While some people think that sunscreen will prevent them from getting any sort of tan, coconut oil can improve the appearance of your tan, and keep your skin shiny, rather than dark and dull, which can often happen when tanning. As mentioned, however, it is best to always combine coconut oil (either in spray form or a cream) beneath the second layer of SPF 30 sunscreen, or you will not be protected from the sun’s dangerous rays for more than 10-15 minutes. [6]

How to Make Homemade Sunscreen from Coconut Oil?

It is possible to make homemade sunscreen from coconut oil, but it must be combined with a number of other ingredients and natural oils if you want actual protection against the sun’s rays. Below is a simple recipe that combines oils with higher SPF levels, as well as a few common ingredients from traditional sunscreens that are relatively easy to acquire.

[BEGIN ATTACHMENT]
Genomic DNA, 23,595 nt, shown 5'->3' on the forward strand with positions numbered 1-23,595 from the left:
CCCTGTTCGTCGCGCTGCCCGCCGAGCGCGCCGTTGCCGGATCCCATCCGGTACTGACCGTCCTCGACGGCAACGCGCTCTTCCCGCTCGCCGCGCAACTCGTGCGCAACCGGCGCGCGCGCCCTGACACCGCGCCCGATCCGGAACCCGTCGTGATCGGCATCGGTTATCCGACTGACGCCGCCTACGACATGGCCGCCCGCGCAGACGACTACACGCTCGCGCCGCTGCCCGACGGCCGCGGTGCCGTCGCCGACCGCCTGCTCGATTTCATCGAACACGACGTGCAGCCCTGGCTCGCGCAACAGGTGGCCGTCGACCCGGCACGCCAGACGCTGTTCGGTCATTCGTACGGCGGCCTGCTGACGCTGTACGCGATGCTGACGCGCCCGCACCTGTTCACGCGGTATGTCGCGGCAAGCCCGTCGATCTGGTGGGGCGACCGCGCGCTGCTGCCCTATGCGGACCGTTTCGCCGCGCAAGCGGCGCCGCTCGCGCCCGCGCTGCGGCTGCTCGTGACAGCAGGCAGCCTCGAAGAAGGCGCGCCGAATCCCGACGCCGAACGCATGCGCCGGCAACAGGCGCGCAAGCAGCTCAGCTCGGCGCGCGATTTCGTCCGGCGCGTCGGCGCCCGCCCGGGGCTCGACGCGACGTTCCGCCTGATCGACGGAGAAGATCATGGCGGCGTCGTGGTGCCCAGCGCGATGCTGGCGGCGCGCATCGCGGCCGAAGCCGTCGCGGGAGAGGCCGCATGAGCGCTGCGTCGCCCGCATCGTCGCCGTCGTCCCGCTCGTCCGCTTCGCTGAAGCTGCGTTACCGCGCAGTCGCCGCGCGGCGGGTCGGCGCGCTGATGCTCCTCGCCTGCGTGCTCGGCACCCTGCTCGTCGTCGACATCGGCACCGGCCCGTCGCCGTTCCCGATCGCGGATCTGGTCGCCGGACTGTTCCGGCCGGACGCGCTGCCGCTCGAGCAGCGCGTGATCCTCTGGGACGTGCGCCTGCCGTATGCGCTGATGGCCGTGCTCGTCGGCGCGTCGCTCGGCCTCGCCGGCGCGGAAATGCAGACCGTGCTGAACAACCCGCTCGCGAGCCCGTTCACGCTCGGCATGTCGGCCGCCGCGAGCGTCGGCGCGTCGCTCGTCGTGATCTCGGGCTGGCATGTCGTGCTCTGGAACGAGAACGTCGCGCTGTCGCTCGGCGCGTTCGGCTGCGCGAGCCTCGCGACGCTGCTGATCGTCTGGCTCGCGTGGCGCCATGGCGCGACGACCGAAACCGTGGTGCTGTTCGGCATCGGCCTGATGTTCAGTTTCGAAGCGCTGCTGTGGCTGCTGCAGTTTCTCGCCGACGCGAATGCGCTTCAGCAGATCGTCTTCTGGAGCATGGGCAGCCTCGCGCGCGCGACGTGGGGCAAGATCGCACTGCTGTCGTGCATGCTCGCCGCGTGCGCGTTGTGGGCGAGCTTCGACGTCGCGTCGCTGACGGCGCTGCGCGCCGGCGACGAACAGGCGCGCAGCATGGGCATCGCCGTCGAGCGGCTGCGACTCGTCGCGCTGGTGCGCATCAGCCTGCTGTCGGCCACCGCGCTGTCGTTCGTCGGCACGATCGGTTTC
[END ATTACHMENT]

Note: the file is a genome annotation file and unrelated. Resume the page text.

Coconut oil lotion in a large glass jar, next to coconut oil in a small jar

DIY Coconut Oil Sunscreen Recipe

Although we've used organic ingredients, this sunscreen does use zinc oxide powder. It is a commonly used ingredient in sunscreens as it is highly effective in providing protection from UV radiation. 
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Course: DIY
Keyword: Coconut Oil Sunscreen
Appliance: Hand mixer, Airtight Container
Cook Time: 10 minutes
Total Time: 20 minutes
Author: Paromita Datta


  • 1/2 cup organic coconut oil virgin
  • 1/4 cup jojoba oil
  • 1/2 cup shea butter
  • 2 tbsp beeswax
  • 2 tbsp zinc oxide powder
  • 5-10 drops essential oils (lavender or vanilla) as per preference